Doomers have claimed that since rates went up, investors are fleeing the market. Thankfully Alejandro of the latimes.com looked into it a bit deeper to find that there are plenty of investors, but it’s finding the deals that is the challenge – an excerpt:
Now the foreclosed homes in those markets are almost gone — yet investors have kept buying, competing with individual buyers in standard sales.
The number of so-called absentee buyers, usually cash investors, has dropped slightly in Southern California since hitting a record in January. But they still account for more than 1 in 4 home purchases in the region. And just 8% of those deals were on foreclosed homes in June, compared with 25% a year earlier and a peak of 55% in February 2009.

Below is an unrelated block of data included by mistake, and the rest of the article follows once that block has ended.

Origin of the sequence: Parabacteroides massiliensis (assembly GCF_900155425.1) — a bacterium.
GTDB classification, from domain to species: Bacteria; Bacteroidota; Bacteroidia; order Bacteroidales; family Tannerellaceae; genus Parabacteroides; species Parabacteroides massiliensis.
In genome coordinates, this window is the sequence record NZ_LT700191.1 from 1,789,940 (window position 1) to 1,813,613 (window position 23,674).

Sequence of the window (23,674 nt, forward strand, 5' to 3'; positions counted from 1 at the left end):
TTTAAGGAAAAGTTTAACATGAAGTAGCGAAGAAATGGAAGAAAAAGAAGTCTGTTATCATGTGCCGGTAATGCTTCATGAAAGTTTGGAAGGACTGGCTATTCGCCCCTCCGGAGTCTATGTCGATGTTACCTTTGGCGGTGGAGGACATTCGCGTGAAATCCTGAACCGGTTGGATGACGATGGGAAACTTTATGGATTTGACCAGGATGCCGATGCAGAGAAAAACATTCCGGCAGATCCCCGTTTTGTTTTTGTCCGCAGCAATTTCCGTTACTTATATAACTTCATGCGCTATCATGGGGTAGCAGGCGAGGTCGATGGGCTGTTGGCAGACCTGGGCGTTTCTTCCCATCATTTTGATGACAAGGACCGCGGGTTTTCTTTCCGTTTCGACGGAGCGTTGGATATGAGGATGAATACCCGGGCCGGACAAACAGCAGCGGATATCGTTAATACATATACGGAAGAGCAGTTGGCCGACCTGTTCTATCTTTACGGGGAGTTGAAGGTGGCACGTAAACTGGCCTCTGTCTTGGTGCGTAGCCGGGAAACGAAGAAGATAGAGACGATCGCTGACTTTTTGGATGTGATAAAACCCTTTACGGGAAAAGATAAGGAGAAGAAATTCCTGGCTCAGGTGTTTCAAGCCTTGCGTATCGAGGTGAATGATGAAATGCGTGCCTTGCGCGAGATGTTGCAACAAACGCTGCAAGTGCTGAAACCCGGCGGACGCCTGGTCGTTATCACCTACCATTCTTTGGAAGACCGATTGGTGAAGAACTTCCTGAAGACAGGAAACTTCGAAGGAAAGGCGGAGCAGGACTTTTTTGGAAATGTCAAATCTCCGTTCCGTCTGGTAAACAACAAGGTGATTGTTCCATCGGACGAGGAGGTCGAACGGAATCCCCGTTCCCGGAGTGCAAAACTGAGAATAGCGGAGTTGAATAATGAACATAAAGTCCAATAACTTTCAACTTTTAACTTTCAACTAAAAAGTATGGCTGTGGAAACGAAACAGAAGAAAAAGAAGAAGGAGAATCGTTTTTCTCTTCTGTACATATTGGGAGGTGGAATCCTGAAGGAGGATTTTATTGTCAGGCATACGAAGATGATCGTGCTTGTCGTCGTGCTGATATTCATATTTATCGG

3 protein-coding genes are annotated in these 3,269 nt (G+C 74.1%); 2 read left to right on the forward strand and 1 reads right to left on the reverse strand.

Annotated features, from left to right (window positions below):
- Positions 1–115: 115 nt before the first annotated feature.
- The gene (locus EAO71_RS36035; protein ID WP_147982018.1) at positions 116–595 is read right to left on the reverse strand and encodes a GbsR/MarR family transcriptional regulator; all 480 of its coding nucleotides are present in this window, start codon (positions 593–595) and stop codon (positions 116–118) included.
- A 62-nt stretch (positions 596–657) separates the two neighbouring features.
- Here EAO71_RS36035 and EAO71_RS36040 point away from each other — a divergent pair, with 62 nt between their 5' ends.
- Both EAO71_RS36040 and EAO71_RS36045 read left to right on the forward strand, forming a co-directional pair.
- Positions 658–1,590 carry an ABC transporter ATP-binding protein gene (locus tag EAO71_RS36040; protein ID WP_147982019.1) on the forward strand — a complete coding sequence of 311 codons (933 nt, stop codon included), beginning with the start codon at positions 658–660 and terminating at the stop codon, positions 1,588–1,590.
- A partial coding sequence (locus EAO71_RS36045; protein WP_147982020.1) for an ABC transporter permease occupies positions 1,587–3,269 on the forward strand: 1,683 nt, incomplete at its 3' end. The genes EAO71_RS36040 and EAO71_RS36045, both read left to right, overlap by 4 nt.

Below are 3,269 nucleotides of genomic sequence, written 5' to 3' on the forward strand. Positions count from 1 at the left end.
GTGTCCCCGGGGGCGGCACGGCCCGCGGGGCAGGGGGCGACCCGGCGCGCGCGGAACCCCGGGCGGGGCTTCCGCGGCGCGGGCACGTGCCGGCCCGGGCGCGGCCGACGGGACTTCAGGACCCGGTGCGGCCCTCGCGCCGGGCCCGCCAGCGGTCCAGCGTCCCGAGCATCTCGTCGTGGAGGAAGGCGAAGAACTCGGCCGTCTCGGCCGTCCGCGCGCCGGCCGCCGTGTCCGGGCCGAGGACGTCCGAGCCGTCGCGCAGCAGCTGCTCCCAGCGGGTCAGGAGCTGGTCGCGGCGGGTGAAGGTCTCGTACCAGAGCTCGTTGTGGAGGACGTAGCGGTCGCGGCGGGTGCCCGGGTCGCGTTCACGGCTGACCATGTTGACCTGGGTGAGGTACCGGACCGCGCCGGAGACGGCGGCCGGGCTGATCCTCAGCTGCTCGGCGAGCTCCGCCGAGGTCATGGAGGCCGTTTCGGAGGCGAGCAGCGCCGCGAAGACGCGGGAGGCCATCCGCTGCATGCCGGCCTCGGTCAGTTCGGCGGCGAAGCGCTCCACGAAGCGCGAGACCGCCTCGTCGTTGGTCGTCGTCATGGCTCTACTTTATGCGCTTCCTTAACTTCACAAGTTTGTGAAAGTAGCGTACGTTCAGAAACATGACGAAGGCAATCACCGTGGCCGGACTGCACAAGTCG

“Everybody and their dog is an investor,” said Dick Caley, a Long Beach real estate agent. “It has gotten to the point where I do not even return the call.”
As it turned out, housing investors needed neither the prodding of the Federal Reserve nor the bulk foreclosure sales from Fannie Mae, which never materialized beyond the pilot phase. The single-family rental industry now has several major players in multiple markets, with some recently created companies trading publicly.
The mix of investors and their strategies are shifting, with large financial firms starting to pull back and smaller players moving in, looking to buy, fix and flip homes for a quick profit. But rapid price increases are making it harder for people to afford a house and qualify for a home loan.